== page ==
The Gujarat forest department has started relocating crocodiles from two ponds on the Sardar Sarovar Dam premises on the Narmada river to enable authorities to start a seaplane service at the Statue of Unity, reported The Indian Express on Friday.
There are close to 500 mugger, or marsh, crocodiles (Crocodylus palustris) in the ponds. These animals are among the most endangered species and fall under Schedule 1 of the Wildlife Protection Act. Fifteen reptiles have been removed so far.
The Airports Authority of India and the Department of Civil Aviation had prepared a feasibility report about the seaplane service in the run-up to the inauguration of the Statue of Unity. The civil aviation team eventually zeroed in on Pond 3 – officially called Panchmuli lake – since, according to an official, it “has a vast body, making it perfect”.
“We are rescuing the crocodiles from Ponds 3 and 4, which are close to the site,” said Dr K Sasi Kumar, the deputy conservator of forests in Narmada district. “We have put 10 teams of officials for the exercise.”
The crocodiles, which were baited into entering cages by using fish, were in the forest department’s custody for about a week. The department then decided to let them into the Sardar Sarovar Narmada Dam reservoir. Most of the animals will be released there, Kumar added.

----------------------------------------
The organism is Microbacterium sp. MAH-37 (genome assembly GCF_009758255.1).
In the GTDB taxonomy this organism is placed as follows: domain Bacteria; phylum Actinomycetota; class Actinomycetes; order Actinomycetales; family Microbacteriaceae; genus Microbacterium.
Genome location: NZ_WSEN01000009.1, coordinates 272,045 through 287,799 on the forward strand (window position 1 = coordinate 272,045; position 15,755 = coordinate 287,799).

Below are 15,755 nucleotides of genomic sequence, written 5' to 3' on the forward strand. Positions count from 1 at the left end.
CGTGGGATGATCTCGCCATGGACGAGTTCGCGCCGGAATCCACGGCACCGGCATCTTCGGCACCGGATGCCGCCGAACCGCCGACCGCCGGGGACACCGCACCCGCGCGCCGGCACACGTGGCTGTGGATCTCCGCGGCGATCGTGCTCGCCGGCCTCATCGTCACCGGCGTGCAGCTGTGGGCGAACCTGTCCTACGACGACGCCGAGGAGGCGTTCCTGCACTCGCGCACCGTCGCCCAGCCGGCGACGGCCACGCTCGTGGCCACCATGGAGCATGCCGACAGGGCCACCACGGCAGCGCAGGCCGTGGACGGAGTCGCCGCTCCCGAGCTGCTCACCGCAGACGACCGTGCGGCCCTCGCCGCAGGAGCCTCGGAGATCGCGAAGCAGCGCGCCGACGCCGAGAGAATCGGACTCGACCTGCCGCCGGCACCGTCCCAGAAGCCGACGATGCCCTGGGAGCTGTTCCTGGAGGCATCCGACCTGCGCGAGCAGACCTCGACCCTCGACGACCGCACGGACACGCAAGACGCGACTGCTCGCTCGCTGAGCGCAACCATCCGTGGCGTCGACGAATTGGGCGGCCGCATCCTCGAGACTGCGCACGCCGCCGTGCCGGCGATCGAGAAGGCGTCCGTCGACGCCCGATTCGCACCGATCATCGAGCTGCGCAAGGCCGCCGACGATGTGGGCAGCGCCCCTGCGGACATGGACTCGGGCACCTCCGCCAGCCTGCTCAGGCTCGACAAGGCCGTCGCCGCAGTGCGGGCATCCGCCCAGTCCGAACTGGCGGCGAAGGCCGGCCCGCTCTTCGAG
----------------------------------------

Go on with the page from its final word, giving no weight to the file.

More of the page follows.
An official of Sardar Sarovar Narmada Nigam Ltd, who refused to be named, questioned the forest department’s move. “It may not be possible to release all into the reservoir in one go,” he told the newspaper. “They will have to be distributed in other places as well. It is most likely that a lot of these crocodiles could end up going back closer to the human habitats from where they were once rescued and brought to the Narmada.”
It is a practice to release crocodiles captured from human settlements during the monsoon season in the Narmada dam ponds. Ajwa reservoir closer to Vadodara is home to hundreds of such reptiles.
Dr Jitendra Gavali, the director of the Community Science Centre in Vadodara, said the transfer of crocodiles in such large numbers to pave the way for a seaplane terminal was “against the principles of the Wildlife Protection Act”.
“Moreover, releasing them into the dam reservoir would mean that the female crocodiles may not be able to nest if the slope of the dam is more than about 40 degrees,” he added. “Crocodiles need space on land to nest and also to come out of the waters during winters…If the government has spent crores of rupees making the Statue of Unity, it should spend some more money to make an artificial pond for landing the seaplanes without disturbing the ecological balance and natural habitat of crocodiles.”